My Small Business Tech Stack

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The hardware and software you choose to power your business tech stack are a big deal. Choose right, and you're set up for future growth and expansion and scalability. Choose wrong, and, at best, you're out a bit of money and a few weeks of time and energy. At worst, you're out thousands of dollars, and it takes a year for you to get back on track.

Want to listen? There's an audio version below

my small business tech stack hardware software

What is a Small Business Tech Stack?

According to Wikipedia, a tech stack is:

“A set of software subsystems or components needed to create a complete platform such that no additional software is needed to support applications. Applications are said to “run on” or “run on top of” the resulting platform.” Source – Solution stack

In plain English:

My small business tech stack is all of the hardware and software that I use to make my online businesses operate smoothly, function properly, and connect from anywhere, so that I can create content, meet with and serve clients, and check in on operations from anywhere.

To say it yet another way, my tech stack is the software I click and the hardware I hold that enables me to manage and grow my business from wherever I am.

Why a Tech Stack is Important

I get it; you're not very technical. Most of my clients aren't, so you're in good company.

However, over the past 48 hours, the topic of tech has come up over lunch, during a mastermind chat via Facebook Messenger, and then again while on the phone with a mastermind hopeful. The fact is technology powers almost everything we use, from basic websites to powerful mobile apps. And, the more you understand it and how the tech you use enables your business, the better you can utilize it.

In a recent post about the software that enables me to run my business from anywhere, I talked about the tools I use to power my business. But I didn't go into much detail about the hardware I use, the servers the software sits on, or the items in my office that I use daily.

Or how it all fits together.

So that's what I'm going to do today.

This post is all about the tech stack that powers my small business and enables me to blog, podcast, build and host websites, and coach my clients from anywhere I have an internet connection.

And, if I've done my job right, when you reach the end, you'll know how it all fits together and how it helps me deliver a consistent experience to my readers, listeners, and clients who live and work in countries around the globe.

Cool?

Let's dive in.

The Tech Stack that Powers My Small Business

Before I dive too deep into the world of hardware and software, let me share the four pillars of my tech stack.

These pillars are the four things that I build everything else on and around. If a new piece of hardware catches my eye, or if a new app recommendation comes across my desk, these are the four fundamental areas that new item must face before it ever makes it into the conversation.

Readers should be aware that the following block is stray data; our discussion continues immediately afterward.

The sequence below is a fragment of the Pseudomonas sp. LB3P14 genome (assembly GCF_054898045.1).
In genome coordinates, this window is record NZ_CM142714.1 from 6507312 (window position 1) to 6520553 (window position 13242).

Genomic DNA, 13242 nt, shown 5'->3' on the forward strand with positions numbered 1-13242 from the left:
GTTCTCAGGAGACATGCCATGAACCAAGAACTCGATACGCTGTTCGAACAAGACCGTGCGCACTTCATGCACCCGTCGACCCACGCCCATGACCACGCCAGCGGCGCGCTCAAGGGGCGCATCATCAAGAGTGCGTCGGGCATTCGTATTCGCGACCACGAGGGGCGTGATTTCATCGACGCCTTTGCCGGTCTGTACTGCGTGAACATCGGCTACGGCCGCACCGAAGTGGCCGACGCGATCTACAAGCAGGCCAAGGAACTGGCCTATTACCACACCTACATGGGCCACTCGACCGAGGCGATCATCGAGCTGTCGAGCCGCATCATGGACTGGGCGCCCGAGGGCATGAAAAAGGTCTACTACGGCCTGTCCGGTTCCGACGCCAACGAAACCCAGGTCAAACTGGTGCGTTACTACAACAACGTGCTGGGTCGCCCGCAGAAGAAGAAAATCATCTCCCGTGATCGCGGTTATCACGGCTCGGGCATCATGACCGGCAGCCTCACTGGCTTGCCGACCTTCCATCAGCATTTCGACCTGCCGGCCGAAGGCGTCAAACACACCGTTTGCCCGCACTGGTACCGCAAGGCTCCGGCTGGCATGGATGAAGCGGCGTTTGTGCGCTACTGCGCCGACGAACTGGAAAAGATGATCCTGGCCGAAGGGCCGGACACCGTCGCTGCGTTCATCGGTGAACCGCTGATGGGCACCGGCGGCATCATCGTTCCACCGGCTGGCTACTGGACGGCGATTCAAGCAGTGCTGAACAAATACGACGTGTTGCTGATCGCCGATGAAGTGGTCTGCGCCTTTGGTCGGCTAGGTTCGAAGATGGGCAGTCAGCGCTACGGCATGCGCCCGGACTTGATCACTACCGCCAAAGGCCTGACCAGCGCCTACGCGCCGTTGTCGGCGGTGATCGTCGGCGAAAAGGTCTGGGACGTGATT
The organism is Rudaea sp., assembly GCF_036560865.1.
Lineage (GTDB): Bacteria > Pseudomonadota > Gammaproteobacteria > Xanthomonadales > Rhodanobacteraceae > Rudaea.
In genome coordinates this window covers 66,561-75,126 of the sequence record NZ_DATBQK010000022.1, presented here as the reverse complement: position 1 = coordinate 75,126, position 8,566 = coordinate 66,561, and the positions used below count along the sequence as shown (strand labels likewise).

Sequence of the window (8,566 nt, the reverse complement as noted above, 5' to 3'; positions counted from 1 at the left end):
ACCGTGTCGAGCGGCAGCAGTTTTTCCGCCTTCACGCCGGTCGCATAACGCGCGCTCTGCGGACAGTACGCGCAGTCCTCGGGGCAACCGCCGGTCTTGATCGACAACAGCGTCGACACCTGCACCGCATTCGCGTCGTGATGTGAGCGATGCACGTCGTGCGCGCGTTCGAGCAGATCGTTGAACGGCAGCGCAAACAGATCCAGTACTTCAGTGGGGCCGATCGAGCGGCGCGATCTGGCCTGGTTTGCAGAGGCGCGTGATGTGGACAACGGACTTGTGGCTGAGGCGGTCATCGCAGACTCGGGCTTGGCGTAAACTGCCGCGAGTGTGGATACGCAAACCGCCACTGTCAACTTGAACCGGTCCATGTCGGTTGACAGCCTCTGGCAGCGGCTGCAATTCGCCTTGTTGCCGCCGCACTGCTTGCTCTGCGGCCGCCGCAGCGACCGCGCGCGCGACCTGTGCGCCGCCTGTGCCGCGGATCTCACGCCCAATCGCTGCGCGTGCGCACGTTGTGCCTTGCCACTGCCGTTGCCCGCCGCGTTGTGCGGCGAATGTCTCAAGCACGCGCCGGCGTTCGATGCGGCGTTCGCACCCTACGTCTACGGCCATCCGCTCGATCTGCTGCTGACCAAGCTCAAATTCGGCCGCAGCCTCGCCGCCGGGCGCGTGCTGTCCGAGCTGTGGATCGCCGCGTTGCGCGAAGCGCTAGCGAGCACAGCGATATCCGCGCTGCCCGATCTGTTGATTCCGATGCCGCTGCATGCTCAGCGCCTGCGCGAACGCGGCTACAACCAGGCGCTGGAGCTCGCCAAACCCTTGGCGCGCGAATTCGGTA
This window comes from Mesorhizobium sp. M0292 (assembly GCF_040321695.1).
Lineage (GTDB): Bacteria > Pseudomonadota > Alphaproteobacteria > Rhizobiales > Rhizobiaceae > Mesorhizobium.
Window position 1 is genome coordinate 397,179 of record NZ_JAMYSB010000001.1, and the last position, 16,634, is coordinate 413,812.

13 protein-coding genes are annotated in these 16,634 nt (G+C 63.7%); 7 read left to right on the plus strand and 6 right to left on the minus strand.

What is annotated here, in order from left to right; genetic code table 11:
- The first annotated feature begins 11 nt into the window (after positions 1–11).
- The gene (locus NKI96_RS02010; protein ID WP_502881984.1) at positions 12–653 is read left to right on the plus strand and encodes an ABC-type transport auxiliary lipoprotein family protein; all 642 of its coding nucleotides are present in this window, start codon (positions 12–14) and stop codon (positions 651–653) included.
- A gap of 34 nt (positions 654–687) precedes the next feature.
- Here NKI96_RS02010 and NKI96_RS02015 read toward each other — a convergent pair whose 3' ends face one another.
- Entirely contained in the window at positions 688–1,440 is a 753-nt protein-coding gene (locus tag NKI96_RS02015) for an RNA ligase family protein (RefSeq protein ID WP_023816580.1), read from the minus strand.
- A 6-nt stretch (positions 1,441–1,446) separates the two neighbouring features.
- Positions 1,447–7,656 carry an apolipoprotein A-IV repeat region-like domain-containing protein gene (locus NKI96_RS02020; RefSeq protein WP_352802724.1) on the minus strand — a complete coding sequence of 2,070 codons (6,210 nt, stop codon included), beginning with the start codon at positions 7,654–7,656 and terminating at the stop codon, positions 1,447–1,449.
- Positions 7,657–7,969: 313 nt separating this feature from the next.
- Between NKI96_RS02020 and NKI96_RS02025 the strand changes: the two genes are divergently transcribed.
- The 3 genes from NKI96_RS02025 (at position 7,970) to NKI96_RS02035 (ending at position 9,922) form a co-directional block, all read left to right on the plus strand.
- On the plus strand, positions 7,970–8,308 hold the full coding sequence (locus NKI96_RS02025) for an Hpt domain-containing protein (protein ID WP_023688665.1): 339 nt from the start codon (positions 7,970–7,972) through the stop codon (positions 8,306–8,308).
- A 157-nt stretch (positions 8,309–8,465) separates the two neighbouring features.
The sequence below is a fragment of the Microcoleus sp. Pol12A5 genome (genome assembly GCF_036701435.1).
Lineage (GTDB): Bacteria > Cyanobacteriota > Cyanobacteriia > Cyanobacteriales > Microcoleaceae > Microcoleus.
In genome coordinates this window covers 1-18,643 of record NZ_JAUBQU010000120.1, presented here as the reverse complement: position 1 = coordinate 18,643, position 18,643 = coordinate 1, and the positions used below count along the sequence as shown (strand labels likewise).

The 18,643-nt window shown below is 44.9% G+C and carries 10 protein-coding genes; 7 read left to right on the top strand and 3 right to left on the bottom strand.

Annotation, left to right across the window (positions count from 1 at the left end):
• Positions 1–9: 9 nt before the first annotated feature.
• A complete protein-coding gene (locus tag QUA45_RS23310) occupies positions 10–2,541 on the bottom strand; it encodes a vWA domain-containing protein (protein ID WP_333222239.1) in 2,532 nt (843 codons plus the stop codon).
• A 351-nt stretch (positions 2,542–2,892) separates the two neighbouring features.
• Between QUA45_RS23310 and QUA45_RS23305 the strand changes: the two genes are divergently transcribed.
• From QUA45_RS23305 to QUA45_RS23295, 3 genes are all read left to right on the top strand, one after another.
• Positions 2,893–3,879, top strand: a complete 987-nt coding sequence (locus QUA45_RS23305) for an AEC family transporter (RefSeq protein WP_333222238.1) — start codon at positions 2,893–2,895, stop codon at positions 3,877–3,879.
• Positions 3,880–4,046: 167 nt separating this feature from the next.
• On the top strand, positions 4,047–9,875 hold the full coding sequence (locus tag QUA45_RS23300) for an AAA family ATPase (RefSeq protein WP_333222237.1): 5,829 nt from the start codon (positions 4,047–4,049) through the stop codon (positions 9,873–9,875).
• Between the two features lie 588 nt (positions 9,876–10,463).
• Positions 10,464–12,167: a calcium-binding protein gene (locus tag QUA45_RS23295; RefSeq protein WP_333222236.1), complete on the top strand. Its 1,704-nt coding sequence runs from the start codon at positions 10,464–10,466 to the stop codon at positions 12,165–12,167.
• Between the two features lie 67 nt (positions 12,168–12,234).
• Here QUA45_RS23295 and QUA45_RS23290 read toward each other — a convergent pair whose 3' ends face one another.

The 4 Foundational Pillars of My Tech Stack

Whereas the hardware and software sections are in alphabetical order, these are listed in order of importance.

WordPress

If “it” doesn't work with or integrate into WordPress, “it” doesn't get invited into the tech stack. WordPress powers all of my online businesses and drives all of the websites I own or manage. I don't mess with Joomla; I don't touch Drupal. If it's not WordPress, I don’t use it.

Windows

I almost prioritized Windows above WordPress, but I didn't. Here's why. I access my WordPress sites from my phone, my tablet, and even my Chromebook. And, if I ever decided a MacBook Pro was worth my time or money, I could manage my online business from there as well.

However, there are several other applications in my tech stack that are powered by Windows.

ActiveCampaign

After checking to see if the software works with WordPress and Windows, every piece of software I use must also integrate with ActiveCampaign. This is the email software I use to track subscriber activities, measure engagement, and communicate with my audience.

As ActiveCampaign becomes even more popular, as it has over the past eighteen months, more and more software integrates directly with this tool. Plugins like Thrive Quiz Builder and the web app ThriveCart integrate so deeply with ActiveCampaign that I’m amazed by what I can do when they're all used together.

Android

The final pillar is Android. Almost everything I use has a mobile companion app or is accessible via my phone and/or tablet.

When I looked at switching from Evernote to OneNote a few months ago, one of the first things I looked at was whether or not I could access my notes from my phone. And, on top of that, when Evernote restricted my access to two devices (phone, tablet, computer), that was the final straw.

Any app that wants to earn a spot in my small business tech stack has to be accessible via my Android-powered smartphone.

small business tech stack hardware

Tech Stack: Hardware

While you could use almost any hardware in your business, I wouldn't. I'd use what I recommend here.

Why?

Simply put, I buy the best. I love researching and testing new tools and gadgets. I do my homework, and then I buy the best – even if it means I have to save up for it or wait a little while longer.

Here is a list of the hardware in my tech stack, and then a brief explanation about why I use it and how it integrates with everything else.